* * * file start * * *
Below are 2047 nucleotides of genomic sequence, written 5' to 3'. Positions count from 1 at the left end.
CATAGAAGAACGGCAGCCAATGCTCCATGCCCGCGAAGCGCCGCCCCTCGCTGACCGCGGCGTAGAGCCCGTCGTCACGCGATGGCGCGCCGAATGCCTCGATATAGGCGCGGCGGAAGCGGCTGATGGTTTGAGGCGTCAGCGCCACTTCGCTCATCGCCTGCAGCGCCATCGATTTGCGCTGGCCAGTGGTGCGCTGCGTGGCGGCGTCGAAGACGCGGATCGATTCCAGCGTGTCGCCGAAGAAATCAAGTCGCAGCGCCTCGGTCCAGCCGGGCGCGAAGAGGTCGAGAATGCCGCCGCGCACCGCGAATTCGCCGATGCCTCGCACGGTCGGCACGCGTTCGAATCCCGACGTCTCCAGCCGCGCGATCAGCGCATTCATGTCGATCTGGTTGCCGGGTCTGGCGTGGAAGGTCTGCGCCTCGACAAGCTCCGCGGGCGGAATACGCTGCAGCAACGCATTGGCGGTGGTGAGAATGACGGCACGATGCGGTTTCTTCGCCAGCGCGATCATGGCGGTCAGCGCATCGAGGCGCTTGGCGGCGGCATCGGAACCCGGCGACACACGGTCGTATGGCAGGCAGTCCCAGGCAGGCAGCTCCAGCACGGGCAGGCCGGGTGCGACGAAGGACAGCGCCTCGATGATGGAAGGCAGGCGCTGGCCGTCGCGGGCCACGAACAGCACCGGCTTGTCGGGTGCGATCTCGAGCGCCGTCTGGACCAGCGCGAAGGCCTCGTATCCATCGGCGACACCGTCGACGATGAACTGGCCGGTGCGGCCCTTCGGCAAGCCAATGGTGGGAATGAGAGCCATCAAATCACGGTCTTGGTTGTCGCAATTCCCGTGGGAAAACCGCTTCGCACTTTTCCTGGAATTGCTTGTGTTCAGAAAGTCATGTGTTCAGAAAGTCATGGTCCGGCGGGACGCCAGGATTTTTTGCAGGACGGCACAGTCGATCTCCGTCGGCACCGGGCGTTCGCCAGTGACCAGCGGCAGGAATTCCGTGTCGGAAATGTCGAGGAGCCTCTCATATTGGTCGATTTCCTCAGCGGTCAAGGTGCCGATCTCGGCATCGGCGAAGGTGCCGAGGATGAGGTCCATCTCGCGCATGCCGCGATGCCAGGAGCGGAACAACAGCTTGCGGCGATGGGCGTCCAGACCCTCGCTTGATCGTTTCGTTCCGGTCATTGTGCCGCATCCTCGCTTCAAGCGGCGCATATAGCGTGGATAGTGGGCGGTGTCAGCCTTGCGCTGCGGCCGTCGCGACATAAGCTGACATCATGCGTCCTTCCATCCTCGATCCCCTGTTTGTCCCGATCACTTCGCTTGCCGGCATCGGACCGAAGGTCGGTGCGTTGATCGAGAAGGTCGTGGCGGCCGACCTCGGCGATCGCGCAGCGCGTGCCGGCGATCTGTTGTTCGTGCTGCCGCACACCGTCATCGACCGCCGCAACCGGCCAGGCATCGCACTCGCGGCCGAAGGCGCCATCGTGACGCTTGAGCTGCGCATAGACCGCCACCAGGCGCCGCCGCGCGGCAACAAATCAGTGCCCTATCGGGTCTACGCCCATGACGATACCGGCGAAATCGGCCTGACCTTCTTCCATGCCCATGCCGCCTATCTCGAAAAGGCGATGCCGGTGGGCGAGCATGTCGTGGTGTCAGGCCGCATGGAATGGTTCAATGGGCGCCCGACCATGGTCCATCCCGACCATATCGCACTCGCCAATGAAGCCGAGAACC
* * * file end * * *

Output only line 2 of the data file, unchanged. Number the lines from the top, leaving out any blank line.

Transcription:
CATAGAAGAACGGCAGCCAATGCTCCATGCCCGCGAAGCGCCGCCCCTCGCTGACCGCGGCGTAGAGCCCGTCGTCACGCGATGGCGCGCCGAATGCCTCGATATAGGCGCGGCGGAAGCGGCTGATGGTTTGAGGCGTCAGCGCCACTTCGCTCATCGCCTGCAGCGCCATCGATTTGCGCTGGCCAGTGGTGCGCTGCGTGGCGGCGTCGAAGACGCGGATCGATTCCAGCGTGTCGCCGAAGAAATCAAGTCGCAGCGCCTCGGTCCAGCCGGGCGCGAAGAGGTCGAGAATGCCGCCGCGCACCGCGAATTCGCCGATGCCTCGCACGGTCGGCACGCGTTCGAATCCCGACGTCTCCAGCCGCGCGATCAGCGCATTCATGTCGATCTGGTTGCCGGGTCTGGCGTGGAAGGTCTGCGCCTCGACAAGCTCCGCGGGCGGAATACGCTGCAGCAACGCATTGGCGGTGGTGAGAATGACGGCACGATGCGGTTTCTTCGCCAGCGCGATCATGGCGGTCAGCGCATCGAGGCGCTTGGCGGCGGCATCGGAACCCGGCGACACACGGTCGTATGGCAGGCAGTCCCAGGCAGGCAGCTCCAGCACGGGCAGGCCGGGTGCGACGAAGGACAGCGCCTCGATGATGGAAGGCAGGCGCTGGCCGTCGCGGGCCACGAACAGCACCGGCTTGTCGGGTGCGATCTCGAGCGCCGTCTGGACCAGCGCGAAGGCCTCGTATCCATCGGCGACACCGTCGACGATGAACTGGCCGGTGCGGCCCTTCGGCAAGCCAATGGTGGGAATGAGAGCCATCAAATCACGGTCTTGGTTGTCGCAATTCCCGTGGGAAAACCGCTTCGCACTTTTCCTGGAATTGCTTGTGTTCAGAAAGTCATGTGTTCAGAAAGTCATGGTCCGGCGGGACGCCAGGATTTTTTGCAGGACGGCACAGTCGATCTCCGTCGGCACCGGGCGTTCGCCAGTGACCAGCGGCAGGAATTCCGTGTCGGAAATGTCGAGGAGCCTCTCATATTGGTCGATTTCCTCAGCGGTCAAGGTGCCGATCTCGGCATCGGCGAAGGTGCCGAGGATGAGGTCCATCTCGCGCATGCCGCGATGCCAGGAGCGGAACAACAGCTTGCGGCGATGGGCGTCCAGACCCTCGCTTGATCGTTTCGTTCCGGTCATTGTGCCGCATCCTCGCTTCAAGCGGCGCATATAGCGTGGATAGTGGGCGGTGTCAGCCTTGCGCTGCGGCCGTCGCGACATAAGCTGACATCATGCGTCCTTCCATCCTCGATCCCCTGTTTGTCCCGATCACTTCGCTTGCCGGCATCGGACCGAAGGTCGGTGCGTTGATCGAGAAGGTCGTGGCGGCCGACCTCGGCGATCGCGCAGCGCGTGCCGGCGATCTGTTGTTCGTGCTGCCGCACACCGTCATCGACCGCCGCAACCGGCCAGGCATCGCACTCGCGGCCGAAGGCGCCATCGTGACGCTTGAGCTGCGCATAGACCGCCACCAGGCGCCGCCGCGCGGCAACAAATCAGTGCCCTATCGGGTCTACGCCCATGACGATACCGGCGAAATCGGCCTGACCTTCTTCCATGCCCATGCCGCCTATCTCGAAAAGGCGATGCCGGTGGGCGAGCATGTCGTGGTGTCAGGCCGCATGGAATGGTTCAATGGGCGCCCGACCATGGTCCATCCCGACCATATCGCACTCGCCAATGAAGCCGAGAACC